Covington Council considers 2023 budget


COVINGTON — Ed McCord, Covington mayor, took a few moments at the Village Council meeting on Monday evening to remind residents the deadline for the home decorating contest is rapidly approaching.

Applications, which can be found on the village website, must be submitted by 4 p.m. on Friday, Dec. 9. There will also be voting sheets available online. Judging for the various categories will be Dec. 15 through 17, with the winners being announced at the next Village Council meeting on Monday, Dec. 19. The mayor also expressed his thanks to those who assisted with the village’s Hometown Christmas celebration. There were more than 50 children who attended lunch with Santa, and a number of students participated in the coloring contest. The winners of the coloring contest will also be recognized at the next Village Council meeting.

During the village administrator’s report, Kyle Hinkelman shared the new sign was installed in front of the government center, and he has heard nothing but positive comments regarding the new sign.

“I think for us, although it is a singular thing, I think it continues to show the different efforts the village is going to redesign and re-imagine some of the amenities within our village,” he said.

The sole discussion item on the agenda was government center improvements. There have been multiple conversations over the past few months at council meetings regarding future issues and investments into the building. One improvement that will go into effect in January is a replacement of the phone and internet systems. The last substantial investment into the building was approximately $1 million in 2006, which allowed for some updates and re-configuring the building. Some of the current issues with the infrastructure of the building include water leaks, window leaks, roof, IT facility design, and security. Architect Candace Goodall has put together a rough draft of renovations so that the council has a starting point for future discussions. Potential next steps are determining priorities, a budget and to obtain an estimate.

There were five first readings, the first of which was an annual ordinance pertaining to the 2023 salaries for village employees. The ordinance authorizes a 5% cost-of-living increase and creates an easier way to see the steps within the village step-schedule for each position. The second ordinance on the agenda will amend the employee manual to sections regarding overtime, vacation policy, and retirement. The amendment will clarify the terms of police officers’ usage of vacation, sick and personal hours, and will change the vacation table so that all employees follow the same standard. This change does not impact any existing employees. The amendment’s final modification would allow a police officer with an honorable retirement to purchase any of their service weapons for $100 at retirement, which Hinkleman stated is an opportunity that many communities offer.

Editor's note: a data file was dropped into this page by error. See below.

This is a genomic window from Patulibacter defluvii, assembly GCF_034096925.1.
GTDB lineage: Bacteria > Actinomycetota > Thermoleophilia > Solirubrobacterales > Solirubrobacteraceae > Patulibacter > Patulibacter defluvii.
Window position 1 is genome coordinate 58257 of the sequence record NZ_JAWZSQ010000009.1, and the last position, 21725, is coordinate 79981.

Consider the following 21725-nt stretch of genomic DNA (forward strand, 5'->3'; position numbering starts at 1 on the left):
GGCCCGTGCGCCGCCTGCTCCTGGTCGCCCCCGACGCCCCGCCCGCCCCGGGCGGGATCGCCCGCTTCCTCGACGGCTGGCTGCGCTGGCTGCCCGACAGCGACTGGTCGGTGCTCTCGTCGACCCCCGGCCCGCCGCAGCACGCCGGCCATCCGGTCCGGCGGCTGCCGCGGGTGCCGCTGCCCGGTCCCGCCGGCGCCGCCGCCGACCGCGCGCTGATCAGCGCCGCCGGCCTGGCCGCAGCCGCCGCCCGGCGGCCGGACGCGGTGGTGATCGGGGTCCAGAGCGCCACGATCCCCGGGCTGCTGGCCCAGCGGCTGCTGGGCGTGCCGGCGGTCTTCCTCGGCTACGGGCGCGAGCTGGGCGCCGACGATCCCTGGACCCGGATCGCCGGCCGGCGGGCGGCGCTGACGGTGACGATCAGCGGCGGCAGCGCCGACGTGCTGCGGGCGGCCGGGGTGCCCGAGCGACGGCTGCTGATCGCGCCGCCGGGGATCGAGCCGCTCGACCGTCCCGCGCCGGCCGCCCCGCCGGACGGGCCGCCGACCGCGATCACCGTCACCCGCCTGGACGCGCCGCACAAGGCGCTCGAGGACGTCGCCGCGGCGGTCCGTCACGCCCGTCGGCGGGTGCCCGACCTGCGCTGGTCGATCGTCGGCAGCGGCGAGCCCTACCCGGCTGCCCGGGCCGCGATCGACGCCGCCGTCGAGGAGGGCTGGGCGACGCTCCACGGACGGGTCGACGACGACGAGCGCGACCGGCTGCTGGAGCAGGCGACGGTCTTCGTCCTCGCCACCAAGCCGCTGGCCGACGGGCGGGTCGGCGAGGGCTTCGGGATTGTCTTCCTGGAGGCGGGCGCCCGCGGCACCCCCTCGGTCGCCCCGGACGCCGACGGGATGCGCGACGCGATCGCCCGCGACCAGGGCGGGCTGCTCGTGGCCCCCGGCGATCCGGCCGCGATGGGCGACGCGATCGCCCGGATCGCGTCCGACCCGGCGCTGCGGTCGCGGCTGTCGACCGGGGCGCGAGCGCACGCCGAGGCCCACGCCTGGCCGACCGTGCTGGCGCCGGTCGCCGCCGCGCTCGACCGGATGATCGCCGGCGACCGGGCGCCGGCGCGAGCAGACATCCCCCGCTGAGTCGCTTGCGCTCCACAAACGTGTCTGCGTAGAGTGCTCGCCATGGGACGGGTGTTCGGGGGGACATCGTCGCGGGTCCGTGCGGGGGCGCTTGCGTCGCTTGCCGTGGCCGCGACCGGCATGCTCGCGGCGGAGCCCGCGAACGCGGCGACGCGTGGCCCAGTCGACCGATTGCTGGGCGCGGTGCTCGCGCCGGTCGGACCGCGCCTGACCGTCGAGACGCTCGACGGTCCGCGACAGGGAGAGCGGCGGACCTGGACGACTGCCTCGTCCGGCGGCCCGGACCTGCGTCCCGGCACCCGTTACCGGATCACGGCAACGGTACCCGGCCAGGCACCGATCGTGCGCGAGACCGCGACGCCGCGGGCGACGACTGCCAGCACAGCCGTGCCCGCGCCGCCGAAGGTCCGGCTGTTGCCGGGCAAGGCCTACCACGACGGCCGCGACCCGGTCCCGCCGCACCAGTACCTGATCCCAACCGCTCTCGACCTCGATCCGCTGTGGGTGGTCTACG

The third ordinance introduced the proposed 2023 budget. The budget brought before the council will show revenue, appropriations, and transfers. The council will no longer be required to approve each appropriation, as administration will be able to adjust line items as needed to accommodate village needs.

“This will make the process cleaner, smoother, and easier. The documentation on the backside will still be provided,” stated Hinkelman.

Council will still be able to see fund balances and each line item. Several of the priorities for next year’s budget include training and equipment costs for staff, particularly the police department due to expected retirements, hiring a Utility Operator II employee, replacing a police cruiser, replacing zero turn mowers, events, the Wastewater Treatment Facility, Schoolhouse Park and all its components, and Community Park.

“People … assume that if the village does something in the general fund, that means we can’t pave a road. And that is not the case. Obviously street fund is not the general fund, and the street fund is not the sewer fund,” Hinkelman said.

He went on to explain that 75% of all income tax goes into the general fund, and 25% of that goes into the street fund, making the primary source of income for the village the income tax. Water, sewer, and trash funds are driven by utility fees. The levies that feed into the general fund are dedicated to the village’s fire district. Copies of any approved budgets are available upon request to the public.

A resolution was introduced that would give the village administrator the same 5% cost-of-living salary increase as the other village employees and would extend his contract through Dec. 31, 2025.

The final resolution on the agenda would allow the village to enter into an agreement with utility GIS mapping software through Kleinfelder at a cost not to exceed $40,450. This would map all utility lines including sewer, sanitary, storm lines, water lines, hydrants, curb stops, meter pits, manholes and catch basins into digital format that can be printed out by the village or be modified as changes are made. Council waived the three-reading rule and approved the final resolution.

The next village council meeting will be held on Monday, Dec. 19, at 7 p.m.

The writer is a regular contributor to Miami Valley Today and Miami Valley Sunday News.

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